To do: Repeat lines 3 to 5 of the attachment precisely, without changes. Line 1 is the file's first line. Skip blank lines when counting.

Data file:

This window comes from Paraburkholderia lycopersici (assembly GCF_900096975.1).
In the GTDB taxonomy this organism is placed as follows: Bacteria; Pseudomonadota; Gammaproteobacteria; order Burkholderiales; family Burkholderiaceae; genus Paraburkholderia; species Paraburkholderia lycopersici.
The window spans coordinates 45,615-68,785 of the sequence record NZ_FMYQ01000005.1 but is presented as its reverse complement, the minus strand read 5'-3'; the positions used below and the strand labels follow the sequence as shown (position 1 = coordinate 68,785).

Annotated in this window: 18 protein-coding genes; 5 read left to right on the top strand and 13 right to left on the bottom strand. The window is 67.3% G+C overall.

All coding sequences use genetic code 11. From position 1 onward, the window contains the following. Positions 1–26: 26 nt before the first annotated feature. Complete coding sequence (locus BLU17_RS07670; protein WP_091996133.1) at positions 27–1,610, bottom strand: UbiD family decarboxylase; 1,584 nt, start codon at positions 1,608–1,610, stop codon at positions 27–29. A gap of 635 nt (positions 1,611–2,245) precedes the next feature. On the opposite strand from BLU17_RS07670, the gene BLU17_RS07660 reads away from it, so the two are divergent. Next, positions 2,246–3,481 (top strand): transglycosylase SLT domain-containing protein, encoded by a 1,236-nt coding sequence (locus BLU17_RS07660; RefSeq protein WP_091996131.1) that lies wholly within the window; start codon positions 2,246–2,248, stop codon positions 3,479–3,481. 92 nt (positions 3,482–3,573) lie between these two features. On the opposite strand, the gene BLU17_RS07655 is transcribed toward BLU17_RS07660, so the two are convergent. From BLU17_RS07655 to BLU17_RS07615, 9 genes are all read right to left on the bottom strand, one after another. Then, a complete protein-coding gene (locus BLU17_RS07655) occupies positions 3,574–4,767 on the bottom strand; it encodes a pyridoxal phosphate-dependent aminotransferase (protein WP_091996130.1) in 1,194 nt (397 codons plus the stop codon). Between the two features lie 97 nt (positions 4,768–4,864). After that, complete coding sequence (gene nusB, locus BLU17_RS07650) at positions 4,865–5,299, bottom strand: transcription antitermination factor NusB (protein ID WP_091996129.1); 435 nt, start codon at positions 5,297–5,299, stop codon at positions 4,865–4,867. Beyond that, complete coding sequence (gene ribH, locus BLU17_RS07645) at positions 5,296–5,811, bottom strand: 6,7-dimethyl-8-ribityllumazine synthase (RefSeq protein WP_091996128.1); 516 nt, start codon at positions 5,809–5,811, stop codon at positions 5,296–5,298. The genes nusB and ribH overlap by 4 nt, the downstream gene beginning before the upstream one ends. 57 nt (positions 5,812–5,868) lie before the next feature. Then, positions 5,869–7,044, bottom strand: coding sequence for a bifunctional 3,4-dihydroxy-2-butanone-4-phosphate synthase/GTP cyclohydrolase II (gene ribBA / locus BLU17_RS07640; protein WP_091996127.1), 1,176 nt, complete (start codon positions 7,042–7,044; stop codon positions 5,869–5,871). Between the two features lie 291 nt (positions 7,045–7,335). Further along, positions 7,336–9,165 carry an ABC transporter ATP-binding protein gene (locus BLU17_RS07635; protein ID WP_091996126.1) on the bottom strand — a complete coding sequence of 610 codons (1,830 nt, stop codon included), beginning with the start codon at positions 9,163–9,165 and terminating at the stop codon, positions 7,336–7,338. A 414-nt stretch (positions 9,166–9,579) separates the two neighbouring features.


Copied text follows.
The window spans coordinates 45,615-68,785 of the sequence record NZ_FMYQ01000005.1 but is presented as its reverse complement, the minus strand read 5'-3'; the positions used below and the strand labels follow the sequence as shown (position 1 = coordinate 68,785).

Annotated in this window: 18 protein-coding genes; 5 read left to right on the top strand and 13 right to left on the bottom strand. The window is 67.3% G+C overall.

All coding sequences use genetic code 11. From position 1 onward, the window contains the following. Positions 1–26: 26 nt before the first annotated feature. Complete coding sequence (locus BLU17_RS07670; protein WP_091996133.1) at positions 27–1,610, bottom strand: UbiD family decarboxylase; 1,584 nt, start codon at positions 1,608–1,610, stop codon at positions 27–29. A gap of 635 nt (positions 1,611–2,245) precedes the next feature. On the opposite strand from BLU17_RS07670, the gene BLU17_RS07660 reads away from it, so the two are divergent. Next, positions 2,246–3,481 (top strand): transglycosylase SLT domain-containing protein, encoded by a 1,236-nt coding sequence (locus BLU17_RS07660; RefSeq protein WP_091996131.1) that lies wholly within the window; start codon positions 2,246–2,248, stop codon positions 3,479–3,481. 92 nt (positions 3,482–3,573) lie between these two features. On the opposite strand, the gene BLU17_RS07655 is transcribed toward BLU17_RS07660, so the two are convergent. From BLU17_RS07655 to BLU17_RS07615, 9 genes are all read right to left on the bottom strand, one after another. Then, a complete protein-coding gene (locus BLU17_RS07655) occupies positions 3,574–4,767 on the bottom strand; it encodes a pyridoxal phosphate-dependent aminotransferase (protein WP_091996130.1) in 1,194 nt (397 codons plus the stop codon). Between the two features lie 97 nt (positions 4,768–4,864). After that, complete coding sequence (gene nusB, locus BLU17_RS07650) at positions 4,865–5,299, bottom strand: transcription antitermination factor NusB (protein ID WP_091996129.1); 435 nt, start codon at positions 5,297–5,299, stop codon at positions 4,865–4,867. Beyond that, complete coding sequence (gene ribH, locus BLU17_RS07645) at positions 5,296–5,811, bottom strand: 6,7-dimethyl-8-ribityllumazine synthase (RefSeq protein WP_091996128.1); 516 nt, start codon at positions 5,809–5,811, stop codon at positions 5,296–5,298. The genes nusB and ribH overlap by 4 nt, the downstream gene beginning before the upstream one ends. 57 nt (positions 5,812–5,868) lie before the next feature. Then, positions 5,869–7,044, bottom strand: coding sequence for a bifunctional 3,4-dihydroxy-2-butanone-4-phosphate synthase/GTP cyclohydrolase II (gene ribBA / locus BLU17_RS07640; protein WP_091996127.1), 1,176 nt, complete (start codon positions 7,042–7,044; stop codon positions 5,869–5,871). Between the two features lie 291 nt (positions 7,045–7,335). Further along, positions 7,336–9,165 carry an ABC transporter ATP-binding protein gene (locus BLU17_RS07635; protein ID WP_091996126.1) on the bottom strand — a complete coding sequence of 610 codons (1,830 nt, stop codon included), beginning with the start codon at positions 9,163–9,165 and terminating at the stop codon, positions 7,336–7,338. A 414-nt stretch (positions 9,166–9,579) separates the two neighbouring features.